Steamrolled by Pauline Baird Jones
Publisher: L&L Dreamspell
Genre: Historical, Science Fiction (Steampunk)
Length: Full Length (449 pgs)
Heat Level: Sweet
Rated: 4.5 Books
Reviewed By Snapdragon
With all of time at risk, it’s a bad time to fall in love…unless it’s the only time…
Robert Clementyne is going on a transmogrification machine hunt. He fears finding the machine will be as difficult as pronouncing the name. How can the steam-powered device perform as advertised, and how useful can any information be, coming from a steampunk themed bowling alley/museum?
It’s pretty crazy, but he’s been there, done that, and thinks he can handle it.
And then he meets the proprietor/curator…Emily Babcock.
Emily grew up in crazy, still lives in it—hey, it’s her freaking zip code. So no worries when Robert and his team walk into her bowling alley. The first visitors ever to her museum.
But neither of them is prepared for what happens when they open the door to the past…and the future. With a side trip through Roswell…and a face-to-face meeting with an evil genius/wannabe—who is on his way to becoming evil overlord-of-everything…
Steamrolled, the new steampunk novel by Pauline Baird Jones loses nothing of the whimsy of her prior work, may have even imported some extra energy, and teams that with some pretty interesting characters. Robert Clementyne meets Emily Babcock and, in any other romance the plot would be easy to predict from this point forward. That is anything but the case here, making this a quick and constantly engaging read.
You have to forgive a certain level of silliness that might be a tad over the top; I suspect its all part-n-parcel to the genre. However, I did find a lot more weight on action than characters in this particular work: the action is great, characters okay. The good are good (if weird) the bad are bad (and easy to identify) and they are solid enough, it's just that they are always in the midst of some happening!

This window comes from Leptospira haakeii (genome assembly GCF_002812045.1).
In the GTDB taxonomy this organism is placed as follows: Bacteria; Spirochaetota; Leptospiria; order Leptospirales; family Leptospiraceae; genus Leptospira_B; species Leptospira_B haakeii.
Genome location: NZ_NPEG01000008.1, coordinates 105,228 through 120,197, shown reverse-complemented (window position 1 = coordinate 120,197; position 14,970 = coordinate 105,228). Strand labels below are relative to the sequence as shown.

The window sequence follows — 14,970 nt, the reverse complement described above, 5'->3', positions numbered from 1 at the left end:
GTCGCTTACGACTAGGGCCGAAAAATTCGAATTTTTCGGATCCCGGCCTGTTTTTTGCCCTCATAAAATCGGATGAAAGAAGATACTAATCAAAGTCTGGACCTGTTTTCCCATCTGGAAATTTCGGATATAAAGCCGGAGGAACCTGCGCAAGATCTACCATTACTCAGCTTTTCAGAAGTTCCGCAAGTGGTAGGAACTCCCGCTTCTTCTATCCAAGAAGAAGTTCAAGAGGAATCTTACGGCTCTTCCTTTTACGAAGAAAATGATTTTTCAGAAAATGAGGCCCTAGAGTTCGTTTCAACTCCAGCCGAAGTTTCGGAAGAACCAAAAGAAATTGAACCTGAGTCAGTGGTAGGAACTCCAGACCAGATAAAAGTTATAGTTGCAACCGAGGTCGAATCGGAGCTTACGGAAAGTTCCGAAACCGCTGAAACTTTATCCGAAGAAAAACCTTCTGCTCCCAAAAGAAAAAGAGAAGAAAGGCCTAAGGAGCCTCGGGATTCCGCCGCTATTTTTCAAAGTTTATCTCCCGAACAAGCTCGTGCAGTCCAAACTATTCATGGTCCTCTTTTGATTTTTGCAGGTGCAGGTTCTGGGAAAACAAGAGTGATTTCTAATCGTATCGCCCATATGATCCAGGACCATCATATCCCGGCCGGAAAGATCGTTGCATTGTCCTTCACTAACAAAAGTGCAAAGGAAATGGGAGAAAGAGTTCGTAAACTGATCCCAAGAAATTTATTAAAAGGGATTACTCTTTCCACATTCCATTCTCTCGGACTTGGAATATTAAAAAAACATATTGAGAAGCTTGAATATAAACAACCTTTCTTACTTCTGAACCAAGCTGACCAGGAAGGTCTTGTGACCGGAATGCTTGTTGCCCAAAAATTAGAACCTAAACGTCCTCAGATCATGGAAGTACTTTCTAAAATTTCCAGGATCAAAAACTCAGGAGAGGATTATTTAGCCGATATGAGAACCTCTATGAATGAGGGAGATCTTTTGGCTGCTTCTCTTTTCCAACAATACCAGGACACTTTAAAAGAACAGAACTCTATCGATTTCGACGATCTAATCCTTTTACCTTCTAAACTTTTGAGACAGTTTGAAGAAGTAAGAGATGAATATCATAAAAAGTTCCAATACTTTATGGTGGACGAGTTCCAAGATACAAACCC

There were plenty of funny moments, time travel (backward, forward, and I think maybe sideways…) and you can certainly not predict what will happen next. It sounds like a crazy, complex plot (it is, it is!) but it’s not confusing in its complexity…it's quick, engaging and surprising. Through it all you grasp this fact: A girl’s best friend has got to be a Wonder Wrench 2000 (must get one!).
Although you’d think it a huge advantage to be a genius (like, say, Robert), pretty quickly we realize that everyone is a genius. Good/evil, whatever… secondary characters get plenty of play here, and are certainly as believable as individuals as anyone else in the story.
Something about the falling into stream-of-consciousness is grating (perhaps I mean exhausting) over the long haul, but is, I realize, especially enjoyed by some readers. I think this will be a hit with steampunk fans in general, and if you haven’t already tested out the genre, any work by Pauline Baird Jones would be a fine place to start. She's just a talented, entertaining author.